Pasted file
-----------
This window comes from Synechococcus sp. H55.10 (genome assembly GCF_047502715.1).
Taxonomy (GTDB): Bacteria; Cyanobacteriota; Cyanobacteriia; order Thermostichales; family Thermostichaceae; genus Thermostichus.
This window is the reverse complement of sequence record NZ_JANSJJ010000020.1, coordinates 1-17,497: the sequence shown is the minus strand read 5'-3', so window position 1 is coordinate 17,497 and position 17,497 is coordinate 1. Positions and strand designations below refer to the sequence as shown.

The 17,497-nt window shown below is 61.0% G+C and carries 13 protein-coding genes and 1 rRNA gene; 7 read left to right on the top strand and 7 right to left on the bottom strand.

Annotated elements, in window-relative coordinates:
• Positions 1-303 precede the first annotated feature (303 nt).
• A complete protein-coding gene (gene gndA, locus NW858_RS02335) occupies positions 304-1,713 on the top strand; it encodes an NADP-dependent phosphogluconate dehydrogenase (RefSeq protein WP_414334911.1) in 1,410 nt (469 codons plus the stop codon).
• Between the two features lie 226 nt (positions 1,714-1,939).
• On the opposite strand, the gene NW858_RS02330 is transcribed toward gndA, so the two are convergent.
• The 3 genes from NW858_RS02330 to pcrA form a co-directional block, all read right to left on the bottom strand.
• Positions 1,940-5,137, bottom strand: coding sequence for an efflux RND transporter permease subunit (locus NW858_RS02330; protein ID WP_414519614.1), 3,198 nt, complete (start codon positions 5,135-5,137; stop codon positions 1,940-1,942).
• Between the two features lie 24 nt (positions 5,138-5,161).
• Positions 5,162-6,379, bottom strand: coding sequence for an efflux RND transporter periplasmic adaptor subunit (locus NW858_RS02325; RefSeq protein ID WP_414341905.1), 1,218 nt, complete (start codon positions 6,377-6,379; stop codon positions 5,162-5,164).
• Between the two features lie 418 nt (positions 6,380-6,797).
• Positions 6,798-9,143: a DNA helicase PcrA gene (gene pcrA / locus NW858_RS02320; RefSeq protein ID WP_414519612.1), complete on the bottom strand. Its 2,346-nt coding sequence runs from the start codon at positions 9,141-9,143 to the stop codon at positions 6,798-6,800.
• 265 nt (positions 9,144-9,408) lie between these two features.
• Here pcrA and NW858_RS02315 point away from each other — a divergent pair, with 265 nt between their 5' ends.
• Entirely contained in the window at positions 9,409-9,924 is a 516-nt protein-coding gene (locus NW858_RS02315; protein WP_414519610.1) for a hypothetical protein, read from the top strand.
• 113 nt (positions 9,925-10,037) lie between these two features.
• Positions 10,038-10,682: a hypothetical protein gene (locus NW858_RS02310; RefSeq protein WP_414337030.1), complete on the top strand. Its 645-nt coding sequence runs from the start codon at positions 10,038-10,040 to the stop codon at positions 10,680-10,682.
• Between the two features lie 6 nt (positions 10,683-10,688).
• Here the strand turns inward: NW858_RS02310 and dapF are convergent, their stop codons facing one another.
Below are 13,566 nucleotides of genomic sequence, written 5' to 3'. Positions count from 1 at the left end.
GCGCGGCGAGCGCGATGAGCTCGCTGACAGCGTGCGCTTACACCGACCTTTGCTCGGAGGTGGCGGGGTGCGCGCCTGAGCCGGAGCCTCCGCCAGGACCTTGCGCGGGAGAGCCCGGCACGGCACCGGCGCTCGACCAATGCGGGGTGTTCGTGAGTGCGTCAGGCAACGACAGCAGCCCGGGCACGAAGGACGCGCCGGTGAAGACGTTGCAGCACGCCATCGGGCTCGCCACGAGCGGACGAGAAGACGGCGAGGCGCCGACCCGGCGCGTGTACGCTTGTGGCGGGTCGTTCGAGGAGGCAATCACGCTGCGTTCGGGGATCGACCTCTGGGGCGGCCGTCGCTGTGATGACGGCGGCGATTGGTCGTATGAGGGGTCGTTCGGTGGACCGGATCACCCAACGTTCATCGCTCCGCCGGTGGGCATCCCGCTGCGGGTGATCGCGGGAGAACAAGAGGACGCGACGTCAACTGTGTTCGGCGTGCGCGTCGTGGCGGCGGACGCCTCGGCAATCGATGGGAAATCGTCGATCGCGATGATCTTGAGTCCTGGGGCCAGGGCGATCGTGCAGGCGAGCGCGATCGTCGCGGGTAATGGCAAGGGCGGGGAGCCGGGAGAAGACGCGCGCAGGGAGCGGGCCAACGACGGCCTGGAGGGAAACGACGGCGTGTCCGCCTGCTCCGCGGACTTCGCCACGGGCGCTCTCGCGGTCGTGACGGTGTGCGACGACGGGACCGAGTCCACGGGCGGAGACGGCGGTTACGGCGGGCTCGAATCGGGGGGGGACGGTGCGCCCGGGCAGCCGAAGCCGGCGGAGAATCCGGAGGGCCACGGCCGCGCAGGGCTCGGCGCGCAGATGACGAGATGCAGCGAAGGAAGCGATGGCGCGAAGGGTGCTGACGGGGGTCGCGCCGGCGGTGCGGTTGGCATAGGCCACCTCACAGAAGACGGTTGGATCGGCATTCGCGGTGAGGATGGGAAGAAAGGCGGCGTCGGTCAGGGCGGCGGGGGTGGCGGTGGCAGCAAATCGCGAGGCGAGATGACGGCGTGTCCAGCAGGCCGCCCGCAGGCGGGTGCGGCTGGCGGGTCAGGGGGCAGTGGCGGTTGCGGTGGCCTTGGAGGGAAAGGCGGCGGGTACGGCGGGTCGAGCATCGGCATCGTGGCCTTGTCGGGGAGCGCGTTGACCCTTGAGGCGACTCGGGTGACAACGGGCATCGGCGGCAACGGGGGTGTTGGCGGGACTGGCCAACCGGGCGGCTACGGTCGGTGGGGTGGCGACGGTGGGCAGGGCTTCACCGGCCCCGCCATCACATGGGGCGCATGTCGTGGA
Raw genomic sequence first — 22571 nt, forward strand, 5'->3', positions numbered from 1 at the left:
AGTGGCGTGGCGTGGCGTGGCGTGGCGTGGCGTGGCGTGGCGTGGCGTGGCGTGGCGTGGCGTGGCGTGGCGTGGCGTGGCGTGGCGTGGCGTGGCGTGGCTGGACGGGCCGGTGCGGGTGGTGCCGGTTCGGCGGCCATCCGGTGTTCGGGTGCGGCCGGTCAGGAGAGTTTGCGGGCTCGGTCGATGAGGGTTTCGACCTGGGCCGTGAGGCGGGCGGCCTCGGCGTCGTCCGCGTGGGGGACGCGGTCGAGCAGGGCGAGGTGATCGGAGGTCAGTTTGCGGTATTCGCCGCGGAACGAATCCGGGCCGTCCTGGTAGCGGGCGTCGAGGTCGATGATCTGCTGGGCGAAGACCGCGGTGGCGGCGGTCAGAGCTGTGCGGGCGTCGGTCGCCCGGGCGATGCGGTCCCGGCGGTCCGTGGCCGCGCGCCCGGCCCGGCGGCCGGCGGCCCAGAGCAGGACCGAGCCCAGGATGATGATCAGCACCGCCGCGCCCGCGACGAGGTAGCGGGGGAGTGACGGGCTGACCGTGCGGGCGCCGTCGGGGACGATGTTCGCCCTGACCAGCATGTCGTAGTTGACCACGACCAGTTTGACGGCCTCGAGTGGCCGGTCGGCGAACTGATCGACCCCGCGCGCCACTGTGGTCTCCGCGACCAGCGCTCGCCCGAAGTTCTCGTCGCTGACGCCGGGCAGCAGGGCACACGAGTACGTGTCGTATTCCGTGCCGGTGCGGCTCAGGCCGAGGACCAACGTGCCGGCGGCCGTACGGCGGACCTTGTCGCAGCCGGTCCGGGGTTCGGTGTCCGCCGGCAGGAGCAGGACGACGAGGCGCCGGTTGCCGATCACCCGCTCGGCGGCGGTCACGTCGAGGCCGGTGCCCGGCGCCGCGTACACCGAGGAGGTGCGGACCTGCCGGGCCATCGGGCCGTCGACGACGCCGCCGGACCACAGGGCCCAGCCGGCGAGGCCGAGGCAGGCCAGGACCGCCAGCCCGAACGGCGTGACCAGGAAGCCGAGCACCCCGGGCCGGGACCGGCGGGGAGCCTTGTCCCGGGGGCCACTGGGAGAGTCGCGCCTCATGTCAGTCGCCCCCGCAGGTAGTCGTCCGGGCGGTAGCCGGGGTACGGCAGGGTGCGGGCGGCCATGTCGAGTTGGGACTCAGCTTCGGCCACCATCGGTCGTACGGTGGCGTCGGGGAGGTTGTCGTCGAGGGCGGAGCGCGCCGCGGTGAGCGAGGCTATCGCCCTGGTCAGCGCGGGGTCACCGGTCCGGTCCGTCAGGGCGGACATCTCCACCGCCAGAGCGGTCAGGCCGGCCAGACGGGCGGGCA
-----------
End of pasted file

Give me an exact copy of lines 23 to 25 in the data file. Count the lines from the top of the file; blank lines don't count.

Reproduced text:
Below are 13,566 nucleotides of genomic sequence, written 5' to 3'. Positions count from 1 at the left end.
GCGCGGCGAGCGCGATGAGCTCGCTGACAGCGTGCGCTTACACCGACCTTTGCTCGGAGGTGGCGGGGTGCGCGCCTGAGCCGGAGCCTCCGCCAGGACCTTGCGCGGGAGAGCCCGGCACGGCACCGGCGCTCGACCAATGCGGGGTGTTCGTGAGTGCGTCAGGCAACGACAGCAGCCCGGGCACGAAGGACGCGCCGGTGAAGACGTTGCAGCACGCCATCGGGCTCGCCACGAGCGGACGAGAAGACGGCGAGGCGCCGACCCGGCGCGTGTACGCTTGTGGCGGGTCGTTCGAGGAGGCAATCACGCTGCGTTCGGGGATCGACCTCTGGGGCGGCCGTCGCTGTGATGACGGCGGCGATTGGTCGTATGAGGGGTCGTTCGGTGGACCGGATCACCCAACGTTCATCGCTCCGCCGGTGGGCATCCCGCTGCGGGTGATCGCGGGAGAACAAGAGGACGCGACGTCAACTGTGTTCGGCGTGCGCGTCGTGGCGGCGGACGCCTCGGCAATCGATGGGAAATCGTCGATCGCGATGATCTTGAGTCCTGGGGCCAGGGCGATCGTGCAGGCGAGCGCGATCGTCGCGGGTAATGGCAAGGGCGGGGAGCCGGGAGAAGACGCGCGCAGGGAGCGGGCCAACGACGGCCTGGAGGGAAACGACGGCGTGTCCGCCTGCTCCGCGGACTTCGCCACGGGCGCTCTCGCGGTCGTGACGGTGTGCGACGACGGGACCGAGTCCACGGGCGGAGACGGCGGTTACGGCGGGCTCGAATCGGGGGGGGACGGTGCGCCCGGGCAGCCGAAGCCGGCGGAGAATCCGGAGGGCCACGGCCGCGCAGGGCTCGGCGCGCAGATGACGAGATGCAGCGAAGGAAGCGATGGCGCGAAGGGTGCTGACGGGGGTCGCGCCGGCGGTGCGGTTGGCATAGGCCACCTCACAGAAGACGGTTGGATCGGCATTCGCGGTGAGGATGGGAAGAAAGGCGGCGTCGGTCAGGGCGGCGGGGGTGGCGGTGGCAGCAAATCGCGAGGCGAGATGACGGCGTGTCCAGCAGGCCGCCCGCAGGCGGGTGCGGCTGGCGGGTCAGGGGGCAGTGGCGGTTGCGGTGGCCTTGGAGGGAAAGGCGGCGGGTACGGCGGGTCGAGCATCGGCATCGTGGCCTTGTCGGGGAGCGCGTTGACCCTTGAGGCGACTCGGGTGACAACGGGCATCGGCGGCAACGGGGGTGTTGGCGGGACTGGCCAACCGGGCGGCTACGGTCGGTGGGGTGGCGACGGTGGGCAGGGCTTCACCGGCCCCGCCATCACATGGGGCGCATGTCGTGGA
Raw genomic sequence first — 22571 nt, forward strand, 5'->3', positions numbered from 1 at the left: